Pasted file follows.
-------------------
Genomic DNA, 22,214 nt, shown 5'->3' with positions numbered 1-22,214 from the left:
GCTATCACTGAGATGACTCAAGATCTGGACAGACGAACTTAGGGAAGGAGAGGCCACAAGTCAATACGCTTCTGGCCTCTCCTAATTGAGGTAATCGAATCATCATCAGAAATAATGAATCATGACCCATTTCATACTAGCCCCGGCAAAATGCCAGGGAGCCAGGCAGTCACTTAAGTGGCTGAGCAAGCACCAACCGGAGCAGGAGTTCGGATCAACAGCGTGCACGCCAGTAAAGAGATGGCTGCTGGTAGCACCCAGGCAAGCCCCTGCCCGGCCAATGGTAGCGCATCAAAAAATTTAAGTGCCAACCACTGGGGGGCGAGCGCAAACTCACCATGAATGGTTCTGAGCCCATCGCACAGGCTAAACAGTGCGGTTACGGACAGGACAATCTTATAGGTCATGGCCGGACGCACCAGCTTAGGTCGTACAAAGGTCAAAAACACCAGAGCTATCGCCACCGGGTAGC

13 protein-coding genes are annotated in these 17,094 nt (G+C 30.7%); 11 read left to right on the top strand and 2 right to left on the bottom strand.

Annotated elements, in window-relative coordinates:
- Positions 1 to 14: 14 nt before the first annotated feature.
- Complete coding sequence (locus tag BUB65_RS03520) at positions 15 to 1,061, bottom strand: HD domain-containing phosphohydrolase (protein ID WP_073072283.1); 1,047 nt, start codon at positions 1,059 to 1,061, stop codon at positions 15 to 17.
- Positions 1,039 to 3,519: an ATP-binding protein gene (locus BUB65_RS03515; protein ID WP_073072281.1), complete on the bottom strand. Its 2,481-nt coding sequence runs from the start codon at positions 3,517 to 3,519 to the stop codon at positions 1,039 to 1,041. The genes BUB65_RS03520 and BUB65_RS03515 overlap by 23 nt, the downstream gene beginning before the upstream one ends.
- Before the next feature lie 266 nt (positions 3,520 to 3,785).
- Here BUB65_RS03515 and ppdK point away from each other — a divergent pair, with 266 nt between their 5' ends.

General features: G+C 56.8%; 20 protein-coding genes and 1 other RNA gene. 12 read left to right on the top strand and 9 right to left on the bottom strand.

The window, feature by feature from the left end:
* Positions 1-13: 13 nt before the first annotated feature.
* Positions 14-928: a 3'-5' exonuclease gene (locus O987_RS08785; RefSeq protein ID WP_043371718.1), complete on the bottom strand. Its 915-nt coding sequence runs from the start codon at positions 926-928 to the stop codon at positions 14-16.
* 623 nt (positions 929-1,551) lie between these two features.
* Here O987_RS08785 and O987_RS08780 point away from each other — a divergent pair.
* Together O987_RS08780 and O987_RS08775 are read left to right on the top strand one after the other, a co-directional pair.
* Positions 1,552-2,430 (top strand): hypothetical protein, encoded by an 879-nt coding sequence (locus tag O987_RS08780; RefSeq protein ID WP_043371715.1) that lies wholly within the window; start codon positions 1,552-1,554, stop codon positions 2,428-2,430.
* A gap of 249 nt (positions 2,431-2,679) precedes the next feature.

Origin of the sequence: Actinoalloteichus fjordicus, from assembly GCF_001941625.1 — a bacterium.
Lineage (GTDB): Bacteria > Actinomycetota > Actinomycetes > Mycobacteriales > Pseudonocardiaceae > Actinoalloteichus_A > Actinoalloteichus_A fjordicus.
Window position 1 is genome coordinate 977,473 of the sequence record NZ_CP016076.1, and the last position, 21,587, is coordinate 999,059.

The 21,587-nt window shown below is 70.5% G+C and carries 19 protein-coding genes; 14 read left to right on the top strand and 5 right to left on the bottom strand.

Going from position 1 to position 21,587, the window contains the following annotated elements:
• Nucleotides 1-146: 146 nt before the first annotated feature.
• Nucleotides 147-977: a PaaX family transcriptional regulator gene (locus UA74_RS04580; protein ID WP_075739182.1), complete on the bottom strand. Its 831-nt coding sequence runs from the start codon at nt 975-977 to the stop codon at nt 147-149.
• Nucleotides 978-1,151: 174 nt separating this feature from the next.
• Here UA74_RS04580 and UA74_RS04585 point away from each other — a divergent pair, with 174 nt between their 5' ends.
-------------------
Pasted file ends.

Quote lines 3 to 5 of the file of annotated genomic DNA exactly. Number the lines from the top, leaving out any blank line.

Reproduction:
13 protein-coding genes are annotated in these 17,094 nt (G+C 30.7%); 11 read left to right on the top strand and 2 right to left on the bottom strand.

Annotated elements, in window-relative coordinates:
- Positions 1 to 14: 14 nt before the first annotated feature.